When it gets close enough to make out details, he suddenly feels like Jopin again. It’s not that he thinks it any kind of monster; he would have to stay on his pillar for many more than a hundred years before he forgot the lines of a Corellian light freighter, of this particular Corellian light freighter. Knowing what it is only heightens the feeling that what flies toward him is his doom, come to finish a job half-done.
So the desert folk were happy, all but Jopin, who wished he had never set foot into the sands.
One day when Luke (who refuses to be “Master” to anyone, not that Rey would probably have called him that anyway) is being especially trying, she snaps at him, “I don’t know why you think you have it so bad! You’re not... not Sleepy Jopin, who went into the desert for a hundred years and came out to find all his family and friends were dead! You were away less than ten years! You have a sister, and friends who have missed you, and possibly even Jawas, whatever a Jawa is!”
He stares at her. She scowls back, and refuses to look away.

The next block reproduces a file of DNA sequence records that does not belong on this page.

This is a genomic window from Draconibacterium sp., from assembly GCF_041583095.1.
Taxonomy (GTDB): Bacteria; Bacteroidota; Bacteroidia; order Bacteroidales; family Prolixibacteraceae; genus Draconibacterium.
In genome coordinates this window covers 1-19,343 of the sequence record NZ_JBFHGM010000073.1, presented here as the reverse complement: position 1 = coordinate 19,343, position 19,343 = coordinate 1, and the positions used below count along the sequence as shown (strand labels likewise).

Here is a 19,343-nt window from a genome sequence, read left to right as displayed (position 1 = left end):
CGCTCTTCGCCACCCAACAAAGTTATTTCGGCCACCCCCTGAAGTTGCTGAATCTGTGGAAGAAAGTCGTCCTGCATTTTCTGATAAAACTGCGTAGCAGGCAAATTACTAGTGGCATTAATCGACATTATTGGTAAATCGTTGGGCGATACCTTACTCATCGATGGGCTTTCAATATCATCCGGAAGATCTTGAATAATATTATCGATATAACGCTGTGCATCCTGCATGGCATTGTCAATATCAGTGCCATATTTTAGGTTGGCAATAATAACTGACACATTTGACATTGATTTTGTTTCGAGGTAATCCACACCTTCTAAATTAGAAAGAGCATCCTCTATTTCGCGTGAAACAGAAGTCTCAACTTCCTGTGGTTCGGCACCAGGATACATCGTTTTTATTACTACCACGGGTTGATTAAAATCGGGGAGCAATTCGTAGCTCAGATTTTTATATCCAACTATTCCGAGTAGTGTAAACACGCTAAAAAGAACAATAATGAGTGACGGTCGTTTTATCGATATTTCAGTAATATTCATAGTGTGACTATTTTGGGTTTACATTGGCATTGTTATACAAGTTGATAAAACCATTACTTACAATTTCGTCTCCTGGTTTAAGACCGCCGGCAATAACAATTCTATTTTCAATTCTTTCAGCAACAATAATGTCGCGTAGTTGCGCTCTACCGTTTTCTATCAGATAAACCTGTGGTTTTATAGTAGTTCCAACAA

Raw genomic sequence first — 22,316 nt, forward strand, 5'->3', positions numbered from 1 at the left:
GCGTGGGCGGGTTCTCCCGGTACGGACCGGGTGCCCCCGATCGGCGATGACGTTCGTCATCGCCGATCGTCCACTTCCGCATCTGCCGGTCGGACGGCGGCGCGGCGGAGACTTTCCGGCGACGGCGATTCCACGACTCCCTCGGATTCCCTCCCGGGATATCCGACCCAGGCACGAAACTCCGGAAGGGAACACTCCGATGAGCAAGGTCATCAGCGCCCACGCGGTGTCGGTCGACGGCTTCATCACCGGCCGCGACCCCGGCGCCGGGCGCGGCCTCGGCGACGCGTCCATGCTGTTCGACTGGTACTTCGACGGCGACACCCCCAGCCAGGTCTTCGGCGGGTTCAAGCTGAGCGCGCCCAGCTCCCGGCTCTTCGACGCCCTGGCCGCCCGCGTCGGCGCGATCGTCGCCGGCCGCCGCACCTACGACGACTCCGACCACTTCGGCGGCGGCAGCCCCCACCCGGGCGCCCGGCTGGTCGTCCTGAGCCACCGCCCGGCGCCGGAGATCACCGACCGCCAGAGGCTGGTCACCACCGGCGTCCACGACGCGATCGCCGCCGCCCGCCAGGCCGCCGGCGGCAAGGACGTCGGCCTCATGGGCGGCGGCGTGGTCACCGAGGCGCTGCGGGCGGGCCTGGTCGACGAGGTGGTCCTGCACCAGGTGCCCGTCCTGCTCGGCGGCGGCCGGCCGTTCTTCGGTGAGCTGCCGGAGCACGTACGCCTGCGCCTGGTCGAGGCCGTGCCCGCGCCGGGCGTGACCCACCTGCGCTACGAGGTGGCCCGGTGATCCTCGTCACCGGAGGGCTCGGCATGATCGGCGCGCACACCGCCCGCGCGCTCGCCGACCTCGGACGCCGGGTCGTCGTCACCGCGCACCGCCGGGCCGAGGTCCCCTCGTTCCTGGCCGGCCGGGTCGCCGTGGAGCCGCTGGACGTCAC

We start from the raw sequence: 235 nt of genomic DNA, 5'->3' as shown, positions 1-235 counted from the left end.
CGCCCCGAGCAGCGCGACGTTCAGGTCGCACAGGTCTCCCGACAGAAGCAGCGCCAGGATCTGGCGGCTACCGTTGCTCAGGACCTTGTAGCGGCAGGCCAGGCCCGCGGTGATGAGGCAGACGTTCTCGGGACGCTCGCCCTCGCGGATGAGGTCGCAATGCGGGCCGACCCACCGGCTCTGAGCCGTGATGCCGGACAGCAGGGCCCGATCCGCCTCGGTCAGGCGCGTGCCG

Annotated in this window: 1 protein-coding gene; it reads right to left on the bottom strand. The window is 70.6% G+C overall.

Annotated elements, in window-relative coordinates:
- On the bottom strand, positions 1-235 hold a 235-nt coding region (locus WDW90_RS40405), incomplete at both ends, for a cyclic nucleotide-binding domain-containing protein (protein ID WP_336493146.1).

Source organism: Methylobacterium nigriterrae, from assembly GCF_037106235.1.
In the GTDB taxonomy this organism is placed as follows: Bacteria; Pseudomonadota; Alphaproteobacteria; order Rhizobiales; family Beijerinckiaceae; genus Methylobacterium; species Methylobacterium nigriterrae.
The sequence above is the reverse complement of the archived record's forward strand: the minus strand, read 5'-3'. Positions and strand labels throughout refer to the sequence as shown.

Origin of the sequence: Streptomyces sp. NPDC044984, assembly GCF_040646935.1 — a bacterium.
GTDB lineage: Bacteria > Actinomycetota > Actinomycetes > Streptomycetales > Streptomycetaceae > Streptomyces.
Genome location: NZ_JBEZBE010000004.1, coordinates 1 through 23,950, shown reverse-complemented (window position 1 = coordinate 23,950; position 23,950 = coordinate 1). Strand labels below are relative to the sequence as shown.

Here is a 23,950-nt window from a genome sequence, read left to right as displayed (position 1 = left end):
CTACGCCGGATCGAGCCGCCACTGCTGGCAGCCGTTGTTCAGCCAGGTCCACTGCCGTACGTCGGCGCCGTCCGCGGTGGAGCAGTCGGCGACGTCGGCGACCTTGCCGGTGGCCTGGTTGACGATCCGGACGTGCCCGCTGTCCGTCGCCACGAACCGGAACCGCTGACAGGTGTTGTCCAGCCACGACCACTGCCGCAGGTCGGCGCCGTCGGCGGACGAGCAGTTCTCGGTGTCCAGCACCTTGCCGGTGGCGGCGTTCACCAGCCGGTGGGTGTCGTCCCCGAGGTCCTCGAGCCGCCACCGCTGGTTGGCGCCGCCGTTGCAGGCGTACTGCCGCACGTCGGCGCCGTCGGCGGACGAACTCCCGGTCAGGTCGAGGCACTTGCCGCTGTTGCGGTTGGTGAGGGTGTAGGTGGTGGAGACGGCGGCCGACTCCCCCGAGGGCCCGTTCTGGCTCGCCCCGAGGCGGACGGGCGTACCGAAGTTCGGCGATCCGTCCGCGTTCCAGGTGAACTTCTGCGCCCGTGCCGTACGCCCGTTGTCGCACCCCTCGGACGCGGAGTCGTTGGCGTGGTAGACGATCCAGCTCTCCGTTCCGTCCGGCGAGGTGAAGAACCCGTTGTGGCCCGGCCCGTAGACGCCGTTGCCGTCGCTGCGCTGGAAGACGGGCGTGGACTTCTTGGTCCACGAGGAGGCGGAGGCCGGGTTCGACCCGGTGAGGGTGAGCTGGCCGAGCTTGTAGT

Typically, when his answer does come it’s a reply to the thing she didn’t say instead of the thing she did. “And even if I regret what has become of my family, at least I have the comfort of knowing. You’re right. I apologize.”
“Well... good!” says Rey, when her brain fails to suggest anything more eloquent.
“Perhaps something more active is in order, to lift the spirits,” Luke says. “How do you feel about a sabre duel?”
“You mean... with you?” It’s the first time he’s suggested such a thing; up to now it’s been dummies, and the target remote, and exercise patterns. “You’re not worried I might injure you?”
“I shall bear your wrath,” he says serenely, and waggles his prosthetic hand at her. “What more can you do to me?”
She snorts, recognizing the quotation from the Sleepy Jopin tale. “I’m not that angry, and I wouldn’t anyway, not deliberately. But I might by accident—when the Force isn’t guiding my hand, I’m about as good with this thing as you are at not wallowing in self-pity.”